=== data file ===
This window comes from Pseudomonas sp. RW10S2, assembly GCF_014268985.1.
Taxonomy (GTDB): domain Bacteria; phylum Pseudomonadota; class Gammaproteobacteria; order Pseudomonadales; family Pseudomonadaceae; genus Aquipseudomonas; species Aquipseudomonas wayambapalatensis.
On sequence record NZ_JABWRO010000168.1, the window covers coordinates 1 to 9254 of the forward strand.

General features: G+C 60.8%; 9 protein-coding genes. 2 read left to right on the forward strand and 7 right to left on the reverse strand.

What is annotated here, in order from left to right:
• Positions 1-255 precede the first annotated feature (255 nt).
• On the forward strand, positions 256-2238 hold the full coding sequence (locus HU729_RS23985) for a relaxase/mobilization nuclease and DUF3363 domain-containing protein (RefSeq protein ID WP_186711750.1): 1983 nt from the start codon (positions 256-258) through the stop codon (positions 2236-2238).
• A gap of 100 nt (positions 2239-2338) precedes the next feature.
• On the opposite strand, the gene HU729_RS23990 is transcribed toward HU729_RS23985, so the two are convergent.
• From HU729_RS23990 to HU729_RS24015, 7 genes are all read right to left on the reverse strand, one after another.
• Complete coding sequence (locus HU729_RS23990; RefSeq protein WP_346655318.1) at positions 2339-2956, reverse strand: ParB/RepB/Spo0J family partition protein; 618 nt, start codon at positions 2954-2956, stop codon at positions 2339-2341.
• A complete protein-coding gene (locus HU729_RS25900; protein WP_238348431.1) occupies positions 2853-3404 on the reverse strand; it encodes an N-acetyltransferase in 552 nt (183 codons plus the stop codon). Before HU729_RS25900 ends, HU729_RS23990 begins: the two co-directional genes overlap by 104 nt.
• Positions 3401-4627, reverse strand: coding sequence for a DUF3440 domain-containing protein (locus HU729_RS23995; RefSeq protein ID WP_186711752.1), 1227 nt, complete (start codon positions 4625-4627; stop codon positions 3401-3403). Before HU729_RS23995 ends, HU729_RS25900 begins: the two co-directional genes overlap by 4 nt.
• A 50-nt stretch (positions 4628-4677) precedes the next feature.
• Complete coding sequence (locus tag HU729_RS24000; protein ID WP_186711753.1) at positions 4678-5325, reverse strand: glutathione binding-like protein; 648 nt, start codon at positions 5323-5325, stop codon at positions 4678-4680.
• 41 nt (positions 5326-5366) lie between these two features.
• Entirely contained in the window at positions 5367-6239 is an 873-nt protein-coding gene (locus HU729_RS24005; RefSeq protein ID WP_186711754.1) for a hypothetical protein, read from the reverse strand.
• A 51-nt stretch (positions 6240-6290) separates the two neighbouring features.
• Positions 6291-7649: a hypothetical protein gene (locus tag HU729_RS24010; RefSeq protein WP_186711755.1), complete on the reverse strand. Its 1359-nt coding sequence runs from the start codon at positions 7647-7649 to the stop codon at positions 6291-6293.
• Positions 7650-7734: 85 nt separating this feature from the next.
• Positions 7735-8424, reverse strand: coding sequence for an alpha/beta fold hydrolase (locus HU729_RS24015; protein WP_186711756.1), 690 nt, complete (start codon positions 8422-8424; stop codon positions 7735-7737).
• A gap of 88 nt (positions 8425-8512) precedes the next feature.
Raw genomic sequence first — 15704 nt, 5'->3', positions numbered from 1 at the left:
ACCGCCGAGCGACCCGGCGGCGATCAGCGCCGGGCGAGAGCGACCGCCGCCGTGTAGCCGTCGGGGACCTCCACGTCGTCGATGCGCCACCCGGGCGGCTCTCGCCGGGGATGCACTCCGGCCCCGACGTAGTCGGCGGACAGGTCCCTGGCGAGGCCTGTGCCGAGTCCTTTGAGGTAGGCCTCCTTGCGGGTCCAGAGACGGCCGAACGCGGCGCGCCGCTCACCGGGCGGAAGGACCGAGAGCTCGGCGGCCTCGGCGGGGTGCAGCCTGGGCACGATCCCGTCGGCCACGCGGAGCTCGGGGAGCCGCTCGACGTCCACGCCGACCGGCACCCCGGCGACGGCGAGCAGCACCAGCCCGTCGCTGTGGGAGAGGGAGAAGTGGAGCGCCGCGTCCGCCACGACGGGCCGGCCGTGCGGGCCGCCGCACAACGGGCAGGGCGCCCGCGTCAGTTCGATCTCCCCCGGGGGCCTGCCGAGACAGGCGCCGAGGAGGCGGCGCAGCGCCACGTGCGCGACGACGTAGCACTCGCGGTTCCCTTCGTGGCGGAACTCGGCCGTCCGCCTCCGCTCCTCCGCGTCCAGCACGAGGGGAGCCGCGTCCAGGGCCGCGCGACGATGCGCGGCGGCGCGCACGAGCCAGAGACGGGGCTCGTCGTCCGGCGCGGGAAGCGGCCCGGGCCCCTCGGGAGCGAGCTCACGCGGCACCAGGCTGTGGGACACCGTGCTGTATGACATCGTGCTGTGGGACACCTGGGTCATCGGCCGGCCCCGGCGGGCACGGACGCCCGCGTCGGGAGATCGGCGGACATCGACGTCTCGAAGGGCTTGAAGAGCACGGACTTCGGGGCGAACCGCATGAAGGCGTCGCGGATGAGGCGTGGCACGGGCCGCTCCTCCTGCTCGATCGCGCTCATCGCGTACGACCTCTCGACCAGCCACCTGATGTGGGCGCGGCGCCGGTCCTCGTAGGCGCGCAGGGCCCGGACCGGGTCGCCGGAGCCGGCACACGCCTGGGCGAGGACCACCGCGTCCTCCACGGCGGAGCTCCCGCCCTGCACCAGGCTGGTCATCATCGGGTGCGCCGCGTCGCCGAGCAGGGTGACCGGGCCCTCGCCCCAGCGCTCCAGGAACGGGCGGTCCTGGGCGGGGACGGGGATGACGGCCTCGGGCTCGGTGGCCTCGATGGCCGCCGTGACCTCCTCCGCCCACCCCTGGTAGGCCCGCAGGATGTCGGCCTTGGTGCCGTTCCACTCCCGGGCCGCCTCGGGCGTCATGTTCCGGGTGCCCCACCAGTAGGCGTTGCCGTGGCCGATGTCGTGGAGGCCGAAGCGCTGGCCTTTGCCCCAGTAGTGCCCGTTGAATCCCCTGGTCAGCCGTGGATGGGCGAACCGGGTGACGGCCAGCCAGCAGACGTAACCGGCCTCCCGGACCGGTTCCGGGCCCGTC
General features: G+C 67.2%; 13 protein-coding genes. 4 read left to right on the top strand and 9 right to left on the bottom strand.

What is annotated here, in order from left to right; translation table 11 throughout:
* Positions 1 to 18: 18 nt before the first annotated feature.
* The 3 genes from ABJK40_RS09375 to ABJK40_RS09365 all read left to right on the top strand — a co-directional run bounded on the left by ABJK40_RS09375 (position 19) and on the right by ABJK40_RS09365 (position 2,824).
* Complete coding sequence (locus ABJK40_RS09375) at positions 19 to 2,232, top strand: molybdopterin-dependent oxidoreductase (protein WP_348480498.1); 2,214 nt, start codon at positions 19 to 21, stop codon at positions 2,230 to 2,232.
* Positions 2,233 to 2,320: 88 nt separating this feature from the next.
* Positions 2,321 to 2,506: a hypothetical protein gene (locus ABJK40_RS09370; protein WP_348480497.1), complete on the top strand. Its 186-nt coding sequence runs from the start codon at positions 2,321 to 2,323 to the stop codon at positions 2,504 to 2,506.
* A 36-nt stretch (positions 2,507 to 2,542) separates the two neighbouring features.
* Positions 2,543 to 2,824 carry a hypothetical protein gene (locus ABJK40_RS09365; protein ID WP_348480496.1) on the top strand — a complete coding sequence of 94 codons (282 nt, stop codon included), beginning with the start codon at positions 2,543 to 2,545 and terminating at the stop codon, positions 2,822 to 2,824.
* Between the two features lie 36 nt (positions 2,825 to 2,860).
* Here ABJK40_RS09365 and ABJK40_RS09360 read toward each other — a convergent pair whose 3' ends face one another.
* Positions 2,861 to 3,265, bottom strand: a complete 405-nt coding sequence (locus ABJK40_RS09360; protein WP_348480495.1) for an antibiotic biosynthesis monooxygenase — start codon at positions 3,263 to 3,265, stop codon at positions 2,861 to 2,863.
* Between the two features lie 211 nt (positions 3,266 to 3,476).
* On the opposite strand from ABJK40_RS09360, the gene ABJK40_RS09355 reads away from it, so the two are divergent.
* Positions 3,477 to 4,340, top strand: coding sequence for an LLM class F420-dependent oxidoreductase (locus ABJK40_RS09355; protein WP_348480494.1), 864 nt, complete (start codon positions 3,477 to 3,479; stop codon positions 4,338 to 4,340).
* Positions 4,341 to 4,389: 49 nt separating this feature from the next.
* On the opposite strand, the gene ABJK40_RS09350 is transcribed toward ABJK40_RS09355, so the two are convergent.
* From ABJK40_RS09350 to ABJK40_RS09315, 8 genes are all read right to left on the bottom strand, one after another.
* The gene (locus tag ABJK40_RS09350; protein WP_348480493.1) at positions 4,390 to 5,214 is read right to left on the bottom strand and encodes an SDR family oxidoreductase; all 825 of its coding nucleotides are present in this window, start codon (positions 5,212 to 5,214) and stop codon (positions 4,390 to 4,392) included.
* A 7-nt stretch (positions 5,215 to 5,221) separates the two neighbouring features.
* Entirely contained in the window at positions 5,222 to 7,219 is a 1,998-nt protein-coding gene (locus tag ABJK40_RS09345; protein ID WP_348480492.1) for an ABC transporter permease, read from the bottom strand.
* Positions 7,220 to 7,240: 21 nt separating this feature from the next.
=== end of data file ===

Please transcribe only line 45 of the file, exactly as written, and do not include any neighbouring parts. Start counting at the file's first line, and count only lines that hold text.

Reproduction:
* Entirely contained in the window at positions 5,222 to 7,219 is a 1,998-nt protein-coding gene (locus tag ABJK40_RS09345; protein ID WP_348480492.1) for an ABC transporter permease, read from the bottom strand.